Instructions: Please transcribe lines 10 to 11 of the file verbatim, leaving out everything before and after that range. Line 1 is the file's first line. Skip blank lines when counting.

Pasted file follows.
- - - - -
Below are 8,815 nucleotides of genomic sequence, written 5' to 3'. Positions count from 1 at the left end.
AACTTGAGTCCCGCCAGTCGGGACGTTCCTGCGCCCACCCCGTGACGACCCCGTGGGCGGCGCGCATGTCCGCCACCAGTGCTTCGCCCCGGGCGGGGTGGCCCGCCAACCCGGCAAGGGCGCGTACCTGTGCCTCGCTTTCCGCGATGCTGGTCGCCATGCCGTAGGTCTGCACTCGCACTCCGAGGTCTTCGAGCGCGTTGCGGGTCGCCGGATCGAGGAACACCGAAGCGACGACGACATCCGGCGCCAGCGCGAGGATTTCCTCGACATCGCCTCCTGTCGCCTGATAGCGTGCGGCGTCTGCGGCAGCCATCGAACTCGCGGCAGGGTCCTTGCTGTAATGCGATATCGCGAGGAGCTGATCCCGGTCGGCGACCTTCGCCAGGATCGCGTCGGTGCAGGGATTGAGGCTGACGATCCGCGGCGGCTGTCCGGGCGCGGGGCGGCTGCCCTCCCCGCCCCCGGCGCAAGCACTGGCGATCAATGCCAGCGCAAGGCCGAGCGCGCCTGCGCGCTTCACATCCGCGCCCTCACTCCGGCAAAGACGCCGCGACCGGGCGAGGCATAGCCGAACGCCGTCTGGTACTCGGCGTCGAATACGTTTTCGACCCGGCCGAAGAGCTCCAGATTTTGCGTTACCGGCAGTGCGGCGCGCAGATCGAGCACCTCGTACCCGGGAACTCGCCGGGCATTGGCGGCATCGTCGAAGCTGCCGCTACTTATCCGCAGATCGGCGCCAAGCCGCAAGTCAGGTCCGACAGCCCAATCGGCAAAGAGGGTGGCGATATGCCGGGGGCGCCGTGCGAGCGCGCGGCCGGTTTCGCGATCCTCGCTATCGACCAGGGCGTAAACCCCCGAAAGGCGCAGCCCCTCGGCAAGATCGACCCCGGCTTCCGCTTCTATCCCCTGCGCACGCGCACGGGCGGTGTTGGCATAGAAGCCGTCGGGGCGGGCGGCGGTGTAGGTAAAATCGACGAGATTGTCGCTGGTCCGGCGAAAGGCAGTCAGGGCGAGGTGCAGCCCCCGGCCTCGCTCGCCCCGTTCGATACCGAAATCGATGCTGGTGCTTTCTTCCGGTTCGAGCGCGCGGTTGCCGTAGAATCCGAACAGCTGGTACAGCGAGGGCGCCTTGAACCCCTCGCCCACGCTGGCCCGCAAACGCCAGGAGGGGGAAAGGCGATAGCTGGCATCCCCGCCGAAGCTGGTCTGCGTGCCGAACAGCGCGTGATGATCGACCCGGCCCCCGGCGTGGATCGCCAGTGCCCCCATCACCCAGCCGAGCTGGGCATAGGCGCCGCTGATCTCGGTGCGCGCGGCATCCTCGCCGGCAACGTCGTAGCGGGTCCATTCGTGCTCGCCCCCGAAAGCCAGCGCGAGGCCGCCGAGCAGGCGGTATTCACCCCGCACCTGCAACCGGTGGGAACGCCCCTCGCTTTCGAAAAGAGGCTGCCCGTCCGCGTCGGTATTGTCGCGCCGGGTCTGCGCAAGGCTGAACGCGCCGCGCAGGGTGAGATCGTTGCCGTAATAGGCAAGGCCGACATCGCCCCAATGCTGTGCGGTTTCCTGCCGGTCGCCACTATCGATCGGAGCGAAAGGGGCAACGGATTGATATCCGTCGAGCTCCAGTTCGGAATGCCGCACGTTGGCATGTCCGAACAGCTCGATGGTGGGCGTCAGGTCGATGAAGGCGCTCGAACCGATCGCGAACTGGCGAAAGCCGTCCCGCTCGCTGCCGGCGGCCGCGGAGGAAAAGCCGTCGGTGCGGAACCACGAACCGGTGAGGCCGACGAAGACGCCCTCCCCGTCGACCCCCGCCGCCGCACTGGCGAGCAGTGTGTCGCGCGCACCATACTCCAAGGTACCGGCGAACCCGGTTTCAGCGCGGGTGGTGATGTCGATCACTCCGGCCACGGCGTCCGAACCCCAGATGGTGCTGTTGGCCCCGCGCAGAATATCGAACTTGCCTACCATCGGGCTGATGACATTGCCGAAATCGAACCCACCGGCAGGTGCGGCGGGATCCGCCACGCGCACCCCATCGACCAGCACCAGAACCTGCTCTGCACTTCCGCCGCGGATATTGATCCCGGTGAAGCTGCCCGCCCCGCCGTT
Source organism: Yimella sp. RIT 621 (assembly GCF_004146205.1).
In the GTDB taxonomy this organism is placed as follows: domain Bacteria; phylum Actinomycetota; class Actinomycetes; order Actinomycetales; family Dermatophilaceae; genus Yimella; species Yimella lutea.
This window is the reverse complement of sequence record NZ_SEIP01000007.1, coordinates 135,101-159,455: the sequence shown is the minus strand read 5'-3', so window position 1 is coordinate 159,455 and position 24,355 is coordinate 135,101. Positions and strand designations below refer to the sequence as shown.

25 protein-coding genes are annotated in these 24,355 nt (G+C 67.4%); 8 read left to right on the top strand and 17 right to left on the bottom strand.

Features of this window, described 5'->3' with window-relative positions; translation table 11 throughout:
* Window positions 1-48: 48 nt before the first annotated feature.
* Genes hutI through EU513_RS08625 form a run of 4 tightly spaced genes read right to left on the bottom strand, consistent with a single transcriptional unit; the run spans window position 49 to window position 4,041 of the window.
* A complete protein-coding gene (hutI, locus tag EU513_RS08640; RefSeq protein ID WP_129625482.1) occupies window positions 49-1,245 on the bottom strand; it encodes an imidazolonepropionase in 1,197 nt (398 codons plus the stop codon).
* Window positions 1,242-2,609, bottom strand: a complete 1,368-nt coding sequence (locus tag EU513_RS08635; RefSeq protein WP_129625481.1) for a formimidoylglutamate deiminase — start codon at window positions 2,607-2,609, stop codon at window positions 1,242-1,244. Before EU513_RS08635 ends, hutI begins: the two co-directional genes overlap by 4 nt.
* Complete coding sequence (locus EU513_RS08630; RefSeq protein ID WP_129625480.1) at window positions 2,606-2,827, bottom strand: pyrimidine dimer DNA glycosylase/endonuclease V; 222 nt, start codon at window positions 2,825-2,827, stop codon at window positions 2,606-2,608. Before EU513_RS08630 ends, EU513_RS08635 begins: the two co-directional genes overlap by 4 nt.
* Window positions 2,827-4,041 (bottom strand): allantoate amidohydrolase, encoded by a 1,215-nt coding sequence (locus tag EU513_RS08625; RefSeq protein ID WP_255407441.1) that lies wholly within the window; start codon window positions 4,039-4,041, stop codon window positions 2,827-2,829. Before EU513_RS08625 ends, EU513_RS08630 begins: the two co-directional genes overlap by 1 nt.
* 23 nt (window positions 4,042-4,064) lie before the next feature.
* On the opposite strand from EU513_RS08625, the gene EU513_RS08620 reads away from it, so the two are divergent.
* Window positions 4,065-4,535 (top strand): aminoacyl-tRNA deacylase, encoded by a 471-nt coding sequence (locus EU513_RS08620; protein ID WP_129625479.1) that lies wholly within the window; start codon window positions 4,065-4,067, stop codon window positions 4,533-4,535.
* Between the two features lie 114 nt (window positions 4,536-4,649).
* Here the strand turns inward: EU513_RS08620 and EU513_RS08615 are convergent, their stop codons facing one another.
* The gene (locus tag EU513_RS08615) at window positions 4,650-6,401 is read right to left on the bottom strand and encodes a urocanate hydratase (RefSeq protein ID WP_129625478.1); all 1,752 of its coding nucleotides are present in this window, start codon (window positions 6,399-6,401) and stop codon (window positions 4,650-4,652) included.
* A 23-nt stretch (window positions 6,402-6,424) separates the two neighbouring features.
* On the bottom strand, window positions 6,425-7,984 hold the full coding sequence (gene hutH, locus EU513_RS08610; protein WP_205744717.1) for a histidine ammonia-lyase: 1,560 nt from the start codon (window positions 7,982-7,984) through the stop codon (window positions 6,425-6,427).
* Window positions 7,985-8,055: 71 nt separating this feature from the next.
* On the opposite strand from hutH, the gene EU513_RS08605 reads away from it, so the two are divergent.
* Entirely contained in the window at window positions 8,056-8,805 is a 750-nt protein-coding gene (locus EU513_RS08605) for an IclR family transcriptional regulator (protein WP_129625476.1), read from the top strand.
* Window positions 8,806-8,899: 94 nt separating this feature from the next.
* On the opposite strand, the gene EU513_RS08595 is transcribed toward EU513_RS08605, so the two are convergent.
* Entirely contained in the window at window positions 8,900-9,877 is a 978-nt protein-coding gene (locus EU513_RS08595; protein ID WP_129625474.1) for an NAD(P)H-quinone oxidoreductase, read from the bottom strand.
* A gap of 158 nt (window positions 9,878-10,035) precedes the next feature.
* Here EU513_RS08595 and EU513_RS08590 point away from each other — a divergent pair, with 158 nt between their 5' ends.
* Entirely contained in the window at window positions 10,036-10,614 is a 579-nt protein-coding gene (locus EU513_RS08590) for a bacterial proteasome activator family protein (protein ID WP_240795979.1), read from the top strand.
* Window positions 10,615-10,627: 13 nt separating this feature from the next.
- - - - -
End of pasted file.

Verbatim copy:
* A complete protein-coding gene (hutI, locus tag EU513_RS08640; RefSeq protein ID WP_129625482.1) occupies window positions 49-1,245 on the bottom strand; it encodes an imidazolonepropionase in 1,197 nt (398 codons plus the stop codon).
* Window positions 1,242-2,609, bottom strand: a complete 1,368-nt coding sequence (locus tag EU513_RS08635; RefSeq protein WP_129625481.1) for a formimidoylglutamate deiminase — start codon at window positions 2,607-2,609, stop codon at window positions 1,242-1,244. Before EU513_RS08635 ends, hutI begins: the two co-directional genes overlap by 4 nt.